On Wednesday, President Trump signed an executive order at the White House targeting anti-Semitism on college campuses. The measure will help protect Jewish students under Title VI of the Civil Rights Act of 1964 by permitting the Department of Education to withhold funding from schools it believes are failing to tamp down on anti-Semitic hate speech. Contrary to many initial outraged reports, the order does not redefine Judaism as a nationality.
"It shall be the policy of the executive branch to enforce Title VI against prohibited forms of discrimination rooted in anti-Semitism as vigorously as against all other forms of discrimination prohibited by Title VI," the administration explains.
It wasn't Trump's only nod to Israel this week. On Saturday, Trump gave a speech at the Israeli American Council in Hollywood, Florida highlighting the important relationship between the U.S. and Israel. At one point he invited Israel's Shalva Band, a prominent band that consists of special needs individuals, to take the stage to perform “God Bless America." When the musicians finished the song and put down their instruments, they rushed over to give the president a hug. He embraced them right back and the heartwarming moment went viral on Twitter.
But, instead of covering the uplifting moment, the media was more interested in turning his speech into a controversy. Jewish groups like the American Jewish Committee tweeted at Trump that although they “appreciate" his "unwavering support" for Israel, "surely there must be a better way to appeal to American Jewish voters, as you just did in Florida, than by money references that feed age-old and ugly stereotypes.”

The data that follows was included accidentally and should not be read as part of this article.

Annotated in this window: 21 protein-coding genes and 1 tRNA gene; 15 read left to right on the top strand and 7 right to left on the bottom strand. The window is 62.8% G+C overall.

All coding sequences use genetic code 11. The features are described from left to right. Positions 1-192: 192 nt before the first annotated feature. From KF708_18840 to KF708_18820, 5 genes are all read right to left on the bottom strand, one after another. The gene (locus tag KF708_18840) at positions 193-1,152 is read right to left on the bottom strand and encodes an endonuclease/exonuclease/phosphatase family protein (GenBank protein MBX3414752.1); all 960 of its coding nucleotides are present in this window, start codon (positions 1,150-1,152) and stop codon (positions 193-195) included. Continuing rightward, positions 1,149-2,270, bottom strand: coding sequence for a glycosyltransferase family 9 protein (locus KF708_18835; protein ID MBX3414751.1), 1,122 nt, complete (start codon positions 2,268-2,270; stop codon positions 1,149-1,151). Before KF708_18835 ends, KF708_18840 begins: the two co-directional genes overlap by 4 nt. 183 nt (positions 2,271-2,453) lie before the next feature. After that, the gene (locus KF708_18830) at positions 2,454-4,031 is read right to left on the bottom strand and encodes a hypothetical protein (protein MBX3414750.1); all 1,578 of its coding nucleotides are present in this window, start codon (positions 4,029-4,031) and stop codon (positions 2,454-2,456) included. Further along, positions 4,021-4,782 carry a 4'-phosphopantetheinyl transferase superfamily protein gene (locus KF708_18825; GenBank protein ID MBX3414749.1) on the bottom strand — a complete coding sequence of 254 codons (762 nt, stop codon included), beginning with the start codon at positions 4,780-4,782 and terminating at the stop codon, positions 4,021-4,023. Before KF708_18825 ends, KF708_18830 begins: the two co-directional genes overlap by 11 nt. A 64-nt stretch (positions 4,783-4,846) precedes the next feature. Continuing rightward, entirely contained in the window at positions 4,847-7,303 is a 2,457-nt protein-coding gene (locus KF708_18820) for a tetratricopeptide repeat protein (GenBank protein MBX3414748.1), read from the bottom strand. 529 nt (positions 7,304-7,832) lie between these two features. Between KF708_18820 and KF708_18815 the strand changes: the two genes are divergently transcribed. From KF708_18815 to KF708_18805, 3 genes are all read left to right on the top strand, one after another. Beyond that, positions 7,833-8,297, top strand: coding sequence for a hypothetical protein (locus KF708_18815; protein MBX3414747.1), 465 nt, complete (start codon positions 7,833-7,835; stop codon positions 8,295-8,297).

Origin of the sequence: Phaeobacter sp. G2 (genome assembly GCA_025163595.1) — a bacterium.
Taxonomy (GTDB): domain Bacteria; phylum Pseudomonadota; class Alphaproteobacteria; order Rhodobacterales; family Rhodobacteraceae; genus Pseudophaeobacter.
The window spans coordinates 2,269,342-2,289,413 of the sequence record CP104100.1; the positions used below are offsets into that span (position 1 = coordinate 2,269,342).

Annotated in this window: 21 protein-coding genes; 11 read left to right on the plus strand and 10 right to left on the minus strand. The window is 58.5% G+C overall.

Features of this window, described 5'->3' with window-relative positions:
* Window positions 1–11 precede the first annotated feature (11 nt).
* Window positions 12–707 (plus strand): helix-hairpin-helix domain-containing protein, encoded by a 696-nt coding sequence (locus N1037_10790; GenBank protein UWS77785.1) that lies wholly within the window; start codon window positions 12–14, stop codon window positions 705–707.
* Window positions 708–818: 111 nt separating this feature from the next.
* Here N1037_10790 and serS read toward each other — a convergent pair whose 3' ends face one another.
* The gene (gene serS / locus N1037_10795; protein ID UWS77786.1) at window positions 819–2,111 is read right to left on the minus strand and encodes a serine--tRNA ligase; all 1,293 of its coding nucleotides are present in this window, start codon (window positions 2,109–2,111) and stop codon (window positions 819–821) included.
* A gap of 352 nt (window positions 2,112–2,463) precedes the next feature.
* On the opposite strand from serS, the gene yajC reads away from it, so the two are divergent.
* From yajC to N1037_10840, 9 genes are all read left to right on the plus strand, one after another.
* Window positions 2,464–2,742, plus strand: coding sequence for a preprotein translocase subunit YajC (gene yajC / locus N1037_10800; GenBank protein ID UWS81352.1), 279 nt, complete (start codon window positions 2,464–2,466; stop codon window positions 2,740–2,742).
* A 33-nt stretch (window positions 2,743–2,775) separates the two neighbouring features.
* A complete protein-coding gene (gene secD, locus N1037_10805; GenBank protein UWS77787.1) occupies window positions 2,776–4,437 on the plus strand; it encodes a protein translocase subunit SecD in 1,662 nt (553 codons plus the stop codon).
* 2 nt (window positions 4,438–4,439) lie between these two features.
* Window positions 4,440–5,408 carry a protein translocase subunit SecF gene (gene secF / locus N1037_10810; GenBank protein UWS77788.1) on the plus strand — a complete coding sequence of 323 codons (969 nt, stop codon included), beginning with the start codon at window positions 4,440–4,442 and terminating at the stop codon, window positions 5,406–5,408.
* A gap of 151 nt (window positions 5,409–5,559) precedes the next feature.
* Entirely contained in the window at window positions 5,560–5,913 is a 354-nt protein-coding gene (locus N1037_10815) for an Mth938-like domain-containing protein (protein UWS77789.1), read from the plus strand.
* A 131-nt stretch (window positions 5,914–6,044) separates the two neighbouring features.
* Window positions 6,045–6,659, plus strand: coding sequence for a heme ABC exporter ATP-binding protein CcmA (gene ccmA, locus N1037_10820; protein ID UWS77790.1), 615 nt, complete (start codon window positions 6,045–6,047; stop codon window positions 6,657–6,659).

As a Washington Post opinion piece noted, “Trump accused of ‘dipping into a deep well of anti-Semitic tropes’ during speech to Jewish voters.” Vanity Fair wrote that Trump went "Full Anti-Semite."
Quite a few people noted the disconnect.
This is the man the Left decries as a hateful anti-Semitic bigot. pic.twitter.com/gcRwk7MKLn— Spencer Brown (@itsSpencerBrown) December 9, 2019
Consider a few of his other actions since stepping into the Oval Office. After years of empty promises from U.S. presidents that they'd move the U.S. embassy in Israel from Tel Aviv to Jerusalem, Trump delivered. He officially updated the address in May 2018. He did something else that leaders have failed to do for over 50 years - he recognized Israeli sovereignty over the Golan Heights. He also terminated the Iran nuclear deal. And, led by former U.S. ambassador to the United Nations Nikki Haley, the administration has consistently defended Israel's interests while the international body repeatedly introduces anti-Israel resolutions.
Even when the media does acknowledge Trump's pro-Israel agenda, there are still some caveats. "Trump's expected executive order on campus anti-Semitism draws praise and concern," is how the WaPo chose to cover it on Wednesday.